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67 of the Dirtiest Power Plants off the Hook in Current Climate Legislation

For Immediate Release: 
Friday, July 10, 2009

WASHINGTON, July 13, 2009 – The American Clean Energy and Security Act (ACES), narrowly approved in the House, is an important first step toward slowing climate change. Unfortunately, the agriculture provisions of the bill open two loopholes that threaten to let power plants and other big climate polluters off the hook and slow progress toward reducing greenhouse gas emissions.
An analysis conducted by the Environmental Working Group (EWG) details that ACES will:

  • Allow polluters to take credit for meeting their required pollution reductions by paying farmers, not to put new conservation practices in place, but simply to keep doing what they were already doing.  This could allow the equivalent of over 67 of the dirtiest power plants to avoid any controls on greenhouse gas emissions while missing the opportunity to encourage farmers to do more to protect the climate.
  • The bill also provides no guarantee that key conservation practices that are generating credits for polluters will actually stay in place over the long-term.

“The stated purpose of this landmark legislation is to reduce the carbon emissions that threaten the health and well being of our planet and its inhabitants. Letting polluters take credit for practices farmers already have in place not only lets the polluters off the hook it also squanders the opportunity for agriculture to play a critical role in fighting climate change,” said Craig Cox, EWG’s Midwest vice-president.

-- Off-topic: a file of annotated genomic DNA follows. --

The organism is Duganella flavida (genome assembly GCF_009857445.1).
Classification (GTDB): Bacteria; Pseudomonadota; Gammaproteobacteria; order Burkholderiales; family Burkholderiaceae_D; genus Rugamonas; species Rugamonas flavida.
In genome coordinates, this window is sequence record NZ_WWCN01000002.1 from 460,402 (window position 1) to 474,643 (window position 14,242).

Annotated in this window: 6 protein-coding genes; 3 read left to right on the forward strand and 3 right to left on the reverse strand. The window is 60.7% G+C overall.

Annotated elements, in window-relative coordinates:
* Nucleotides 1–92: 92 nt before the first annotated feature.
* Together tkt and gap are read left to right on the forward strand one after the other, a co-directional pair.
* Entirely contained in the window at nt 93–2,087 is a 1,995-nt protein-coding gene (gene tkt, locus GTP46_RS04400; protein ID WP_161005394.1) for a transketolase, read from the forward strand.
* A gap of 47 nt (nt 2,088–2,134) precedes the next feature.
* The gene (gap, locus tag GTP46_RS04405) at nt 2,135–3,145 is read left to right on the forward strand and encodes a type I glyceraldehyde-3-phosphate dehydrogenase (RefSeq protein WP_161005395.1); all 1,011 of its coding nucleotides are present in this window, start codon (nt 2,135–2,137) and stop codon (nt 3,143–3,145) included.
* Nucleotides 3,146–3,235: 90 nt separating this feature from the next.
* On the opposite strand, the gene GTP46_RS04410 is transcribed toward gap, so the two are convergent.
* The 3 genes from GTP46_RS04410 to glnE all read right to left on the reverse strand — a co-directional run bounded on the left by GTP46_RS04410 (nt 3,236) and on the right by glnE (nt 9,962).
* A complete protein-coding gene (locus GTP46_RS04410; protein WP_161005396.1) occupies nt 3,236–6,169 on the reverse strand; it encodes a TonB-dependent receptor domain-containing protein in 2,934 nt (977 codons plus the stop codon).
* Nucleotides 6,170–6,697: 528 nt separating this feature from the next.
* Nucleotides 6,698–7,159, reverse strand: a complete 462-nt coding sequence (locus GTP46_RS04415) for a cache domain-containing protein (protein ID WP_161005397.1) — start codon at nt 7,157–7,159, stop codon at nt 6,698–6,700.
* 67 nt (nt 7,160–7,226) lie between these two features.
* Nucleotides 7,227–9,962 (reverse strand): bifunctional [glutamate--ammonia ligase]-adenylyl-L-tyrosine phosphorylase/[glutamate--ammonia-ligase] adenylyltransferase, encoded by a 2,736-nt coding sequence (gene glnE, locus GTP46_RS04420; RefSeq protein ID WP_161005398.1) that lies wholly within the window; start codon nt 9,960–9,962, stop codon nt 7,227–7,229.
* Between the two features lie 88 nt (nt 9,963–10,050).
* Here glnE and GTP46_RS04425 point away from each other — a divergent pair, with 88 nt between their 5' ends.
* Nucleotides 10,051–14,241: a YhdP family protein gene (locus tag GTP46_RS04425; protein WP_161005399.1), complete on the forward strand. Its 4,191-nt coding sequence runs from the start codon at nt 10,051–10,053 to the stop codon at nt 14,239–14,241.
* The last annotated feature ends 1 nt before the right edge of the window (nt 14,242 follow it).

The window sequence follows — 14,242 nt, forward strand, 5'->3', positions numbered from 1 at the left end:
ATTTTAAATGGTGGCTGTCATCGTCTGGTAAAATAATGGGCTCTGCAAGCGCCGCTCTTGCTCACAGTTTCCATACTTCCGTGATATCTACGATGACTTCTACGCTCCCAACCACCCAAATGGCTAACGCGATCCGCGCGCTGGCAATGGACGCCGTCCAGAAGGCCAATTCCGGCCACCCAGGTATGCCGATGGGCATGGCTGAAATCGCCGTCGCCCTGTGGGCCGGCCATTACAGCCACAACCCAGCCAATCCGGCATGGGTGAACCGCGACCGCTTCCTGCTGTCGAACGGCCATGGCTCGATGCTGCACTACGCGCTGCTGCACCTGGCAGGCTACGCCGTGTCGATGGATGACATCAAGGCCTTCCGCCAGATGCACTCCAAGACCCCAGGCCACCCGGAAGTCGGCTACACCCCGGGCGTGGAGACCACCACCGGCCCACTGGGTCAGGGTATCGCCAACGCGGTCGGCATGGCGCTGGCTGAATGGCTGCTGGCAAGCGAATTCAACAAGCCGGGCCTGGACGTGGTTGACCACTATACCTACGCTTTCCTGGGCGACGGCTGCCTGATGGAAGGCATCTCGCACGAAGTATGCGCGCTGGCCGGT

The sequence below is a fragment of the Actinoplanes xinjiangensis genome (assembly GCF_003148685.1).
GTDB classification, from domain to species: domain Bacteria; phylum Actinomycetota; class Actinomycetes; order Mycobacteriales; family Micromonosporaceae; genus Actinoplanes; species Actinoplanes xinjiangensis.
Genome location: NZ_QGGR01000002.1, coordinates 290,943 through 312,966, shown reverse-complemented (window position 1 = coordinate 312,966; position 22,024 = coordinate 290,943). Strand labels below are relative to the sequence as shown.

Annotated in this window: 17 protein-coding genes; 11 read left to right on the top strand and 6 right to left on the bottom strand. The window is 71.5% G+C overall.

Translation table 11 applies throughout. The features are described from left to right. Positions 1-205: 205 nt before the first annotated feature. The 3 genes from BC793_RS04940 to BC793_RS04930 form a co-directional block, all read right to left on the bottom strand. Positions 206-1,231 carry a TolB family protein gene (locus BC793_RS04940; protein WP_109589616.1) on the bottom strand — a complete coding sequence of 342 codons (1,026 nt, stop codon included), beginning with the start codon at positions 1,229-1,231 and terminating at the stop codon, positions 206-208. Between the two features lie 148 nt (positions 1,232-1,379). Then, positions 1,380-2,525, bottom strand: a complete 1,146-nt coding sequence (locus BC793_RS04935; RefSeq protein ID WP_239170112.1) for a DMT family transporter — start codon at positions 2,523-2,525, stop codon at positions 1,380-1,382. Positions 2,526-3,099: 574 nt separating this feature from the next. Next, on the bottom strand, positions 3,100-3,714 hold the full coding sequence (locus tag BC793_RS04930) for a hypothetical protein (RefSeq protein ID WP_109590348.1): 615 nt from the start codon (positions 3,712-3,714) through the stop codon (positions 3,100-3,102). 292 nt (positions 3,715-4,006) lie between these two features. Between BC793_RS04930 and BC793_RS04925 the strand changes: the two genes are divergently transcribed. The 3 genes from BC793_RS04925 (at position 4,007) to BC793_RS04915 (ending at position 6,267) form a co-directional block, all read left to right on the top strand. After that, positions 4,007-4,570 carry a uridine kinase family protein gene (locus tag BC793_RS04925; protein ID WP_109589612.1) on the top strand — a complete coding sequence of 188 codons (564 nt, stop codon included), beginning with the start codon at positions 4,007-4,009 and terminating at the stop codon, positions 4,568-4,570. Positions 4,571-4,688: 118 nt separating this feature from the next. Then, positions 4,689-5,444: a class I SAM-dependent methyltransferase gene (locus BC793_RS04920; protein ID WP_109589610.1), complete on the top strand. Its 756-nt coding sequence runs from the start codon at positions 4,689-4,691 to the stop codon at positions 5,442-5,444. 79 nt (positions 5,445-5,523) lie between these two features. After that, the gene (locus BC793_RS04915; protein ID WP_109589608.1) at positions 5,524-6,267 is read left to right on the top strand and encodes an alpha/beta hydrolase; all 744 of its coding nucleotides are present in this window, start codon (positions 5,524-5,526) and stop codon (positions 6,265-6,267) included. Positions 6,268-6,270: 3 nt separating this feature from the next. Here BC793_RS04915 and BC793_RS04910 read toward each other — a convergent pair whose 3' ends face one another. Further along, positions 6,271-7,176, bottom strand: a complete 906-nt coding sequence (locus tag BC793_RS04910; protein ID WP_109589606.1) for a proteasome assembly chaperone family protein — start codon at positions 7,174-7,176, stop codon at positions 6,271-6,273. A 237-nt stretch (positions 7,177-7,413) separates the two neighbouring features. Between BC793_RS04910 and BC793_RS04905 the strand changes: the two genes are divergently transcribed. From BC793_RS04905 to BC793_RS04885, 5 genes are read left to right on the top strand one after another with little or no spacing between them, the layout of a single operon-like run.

“Agriculture faces a host of threats from climate change, and should be on the front lines in this fight. Instead, the agricultural provisions in ACES lack the long-term mechanisms needed to ensure carbon emissions are properly sequestered,” Cox said.
“We urge the Senate to close these polluter loopholes and enact agricultural provisions that will make farmers and ranchers credible and effective partners in the fight against climate change,” Cox concluded.

Go here for the full analysis: http://www.ewg.org/opinion/cap-and-trade-legislation

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EWG is a nonprofit research organization based in Washington, DC that uses the power of information to protect human health and the environment.  The group’s farm subsidy database can be found at www.mulchblog.com

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